Hundreds of thousands of old currency notes of Rs 500 and Rs 1000, declared invalid by the BJP-led government last year, are making the rounds in far-away South Africa. Yes, thanks to a deal struck between the Reserve Bank and Western India Plywoods (WIP), a company headquartered in Kannur, Kerala, the invalid notes, turned into a pulp and mixed with wood pulp, are being used as hardboards in South Africa, where general elections are scheduled in 2019. The exported hardboards are being used as placards and hoardings in the election campaign.
“Shortly after demonetisation was announced, the Reserve Bank based in Thiruvananthapuram approached us. They didn’t how to dispose of the notes. If burnt, it would cause massive environmental damage since the notes are made of special currency paper. We asked them to send us samples. Then our Research & Development wing found a method by which we can use the notes,” TM Bava, general manager of WIP, told the Indian Express by phone.
“We received the shredded notes in the form of briquettes from the RBI which we cooked at a high temperature. This pulp is put into a defibrator (a refiner which grounds pulp material using steam). And then we mix this pulp with wood pulp which is then used as hardboards,” he said. “There is a lot of export to bulk buyers in South Africa where it is used as placards in the election campaign,” said Bava, along with regular exports to countries in Africa and the Middle-East.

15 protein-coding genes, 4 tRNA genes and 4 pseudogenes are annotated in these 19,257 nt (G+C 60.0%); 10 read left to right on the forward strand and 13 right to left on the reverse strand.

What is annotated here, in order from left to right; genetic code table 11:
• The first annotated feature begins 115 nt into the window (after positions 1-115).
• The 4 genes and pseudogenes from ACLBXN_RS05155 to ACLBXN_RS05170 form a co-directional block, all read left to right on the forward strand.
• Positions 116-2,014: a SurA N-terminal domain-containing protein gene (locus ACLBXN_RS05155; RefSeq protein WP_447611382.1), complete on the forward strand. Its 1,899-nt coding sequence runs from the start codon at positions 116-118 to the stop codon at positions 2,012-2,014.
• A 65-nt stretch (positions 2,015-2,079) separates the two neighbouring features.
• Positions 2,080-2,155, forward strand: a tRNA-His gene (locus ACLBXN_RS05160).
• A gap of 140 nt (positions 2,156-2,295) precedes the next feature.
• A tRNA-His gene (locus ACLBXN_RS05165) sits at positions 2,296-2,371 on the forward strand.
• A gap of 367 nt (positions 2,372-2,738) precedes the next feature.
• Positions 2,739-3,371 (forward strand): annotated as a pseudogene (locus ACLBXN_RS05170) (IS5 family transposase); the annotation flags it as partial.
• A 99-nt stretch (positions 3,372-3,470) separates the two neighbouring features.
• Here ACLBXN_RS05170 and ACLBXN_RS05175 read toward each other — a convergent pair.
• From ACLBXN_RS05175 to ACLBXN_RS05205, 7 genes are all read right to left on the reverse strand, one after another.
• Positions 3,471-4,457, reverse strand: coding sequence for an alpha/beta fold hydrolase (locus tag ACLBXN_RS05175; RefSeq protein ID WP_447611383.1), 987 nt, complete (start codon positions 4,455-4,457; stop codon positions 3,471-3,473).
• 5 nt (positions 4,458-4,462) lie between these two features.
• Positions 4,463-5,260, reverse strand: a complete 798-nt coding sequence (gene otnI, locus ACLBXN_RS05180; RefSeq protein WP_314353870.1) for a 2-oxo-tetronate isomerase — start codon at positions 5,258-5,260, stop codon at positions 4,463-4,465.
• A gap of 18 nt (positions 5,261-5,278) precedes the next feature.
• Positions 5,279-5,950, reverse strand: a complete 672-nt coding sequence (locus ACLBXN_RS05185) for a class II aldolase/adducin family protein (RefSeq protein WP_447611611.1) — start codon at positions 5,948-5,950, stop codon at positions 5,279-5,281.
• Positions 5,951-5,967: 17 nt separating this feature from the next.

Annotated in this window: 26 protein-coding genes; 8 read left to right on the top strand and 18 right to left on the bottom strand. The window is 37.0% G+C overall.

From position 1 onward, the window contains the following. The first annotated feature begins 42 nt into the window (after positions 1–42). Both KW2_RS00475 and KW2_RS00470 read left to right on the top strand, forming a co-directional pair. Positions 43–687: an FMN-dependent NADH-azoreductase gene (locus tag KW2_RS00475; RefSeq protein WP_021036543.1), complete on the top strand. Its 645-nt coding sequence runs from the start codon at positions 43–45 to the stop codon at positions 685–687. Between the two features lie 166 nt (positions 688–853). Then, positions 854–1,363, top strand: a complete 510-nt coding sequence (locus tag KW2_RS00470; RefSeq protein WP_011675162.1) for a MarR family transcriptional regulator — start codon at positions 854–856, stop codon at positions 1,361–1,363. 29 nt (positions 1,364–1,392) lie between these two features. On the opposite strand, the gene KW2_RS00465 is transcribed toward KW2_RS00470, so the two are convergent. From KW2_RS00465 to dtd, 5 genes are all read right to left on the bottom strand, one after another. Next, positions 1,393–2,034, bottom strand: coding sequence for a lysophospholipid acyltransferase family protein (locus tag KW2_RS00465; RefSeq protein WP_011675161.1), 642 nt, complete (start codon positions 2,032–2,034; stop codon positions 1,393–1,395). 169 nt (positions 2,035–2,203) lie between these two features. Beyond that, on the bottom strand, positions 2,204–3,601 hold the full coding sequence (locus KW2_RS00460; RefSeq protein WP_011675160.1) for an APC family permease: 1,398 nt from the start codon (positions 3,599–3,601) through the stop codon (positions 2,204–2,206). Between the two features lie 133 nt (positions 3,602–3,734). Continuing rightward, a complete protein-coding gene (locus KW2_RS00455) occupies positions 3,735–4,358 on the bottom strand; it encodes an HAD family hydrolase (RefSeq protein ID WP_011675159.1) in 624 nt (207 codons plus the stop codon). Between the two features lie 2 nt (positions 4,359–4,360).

WIP, which Bava claims is the only company in India with the technology to recycle the invalid notes, has received nearly 750 tons of such notes in about 50 trailers since demonetisation. Each ton of notes is bought by WIP from the RBI for Rs 128. The entire process is undertaken at the WIP headquarters in Valapattanam in Kannur.
Bava says the hardboards made with currency pulp is sturdier and has a distinct appearance. “It is high-grade pulp,” he said. In fact, he says, retail dealers buying such hardboards from WIP in the domestic market are selling it at a higher price. “They tell customers that it is made from notes (laughs). They are selling it as a premium product,” said Bava.
“But we are selling it at the same price. We have principles and business ethics. In fact, through research, we have turned this into a value-added product, which otherwise would have caused a lot of environmental damage,” he said. WIP, Bava says, is forced to pay for the transportation, packing and loading charges for each trip made from the RBI centre in Thiruvananthapuram to the company in Valapattanam, Kannur, due to which the raw-material costs go up. “We are getting offers from other states also,” he told the Indian Express.
On November 8 last year, Prime Minister Narendra Modi, in a surprise midnight announcement, declared all Rs 500 and Rs 1000 currency notes invalid in a bid to cut down on corruption, root out black money and slash at the roots of counterfeit currency in the market. With such a swift action, nearly 86% of the currency in circulation was withdrawn. In August this year, the RBI said that 98.96% of the demonetised currency, amounting to Rs 15.28 lakh crore, had come back into the system.